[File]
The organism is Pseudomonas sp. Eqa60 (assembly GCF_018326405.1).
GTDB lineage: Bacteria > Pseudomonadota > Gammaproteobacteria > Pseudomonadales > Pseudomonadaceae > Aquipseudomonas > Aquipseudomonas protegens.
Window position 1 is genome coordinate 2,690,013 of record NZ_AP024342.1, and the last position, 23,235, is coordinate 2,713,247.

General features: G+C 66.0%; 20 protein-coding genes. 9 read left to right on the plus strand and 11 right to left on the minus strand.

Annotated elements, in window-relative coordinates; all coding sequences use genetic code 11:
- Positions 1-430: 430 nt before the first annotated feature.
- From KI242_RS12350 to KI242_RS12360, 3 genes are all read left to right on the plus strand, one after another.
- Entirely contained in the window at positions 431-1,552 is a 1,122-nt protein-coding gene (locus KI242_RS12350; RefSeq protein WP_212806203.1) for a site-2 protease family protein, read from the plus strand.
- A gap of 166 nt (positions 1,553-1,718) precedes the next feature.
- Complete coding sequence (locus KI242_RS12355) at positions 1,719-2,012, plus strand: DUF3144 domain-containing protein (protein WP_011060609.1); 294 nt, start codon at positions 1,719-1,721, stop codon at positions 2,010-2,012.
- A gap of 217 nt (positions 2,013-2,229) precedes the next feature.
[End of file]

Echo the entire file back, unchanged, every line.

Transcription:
The organism is Pseudomonas sp. Eqa60 (assembly GCF_018326405.1).
GTDB lineage: Bacteria > Pseudomonadota > Gammaproteobacteria > Pseudomonadales > Pseudomonadaceae > Aquipseudomonas > Aquipseudomonas protegens.
Window position 1 is genome coordinate 2,690,013 of record NZ_AP024342.1, and the last position, 23,235, is coordinate 2,713,247.

General features: G+C 66.0%; 20 protein-coding genes. 9 read left to right on the plus strand and 11 right to left on the minus strand.

Annotated elements, in window-relative coordinates; all coding sequences use genetic code 11:
- Positions 1-430: 430 nt before the first annotated feature.
- From KI242_RS12350 to KI242_RS12360, 3 genes are all read left to right on the plus strand, one after another.
- Entirely contained in the window at positions 431-1,552 is a 1,122-nt protein-coding gene (locus KI242_RS12350; RefSeq protein WP_212806203.1) for a site-2 protease family protein, read from the plus strand.
- A gap of 166 nt (positions 1,553-1,718) precedes the next feature.
- Complete coding sequence (locus KI242_RS12355) at positions 1,719-2,012, plus strand: DUF3144 domain-containing protein (protein WP_011060609.1); 294 nt, start codon at positions 1,719-1,721, stop codon at positions 2,010-2,012.
- A gap of 217 nt (positions 2,013-2,229) precedes the next feature.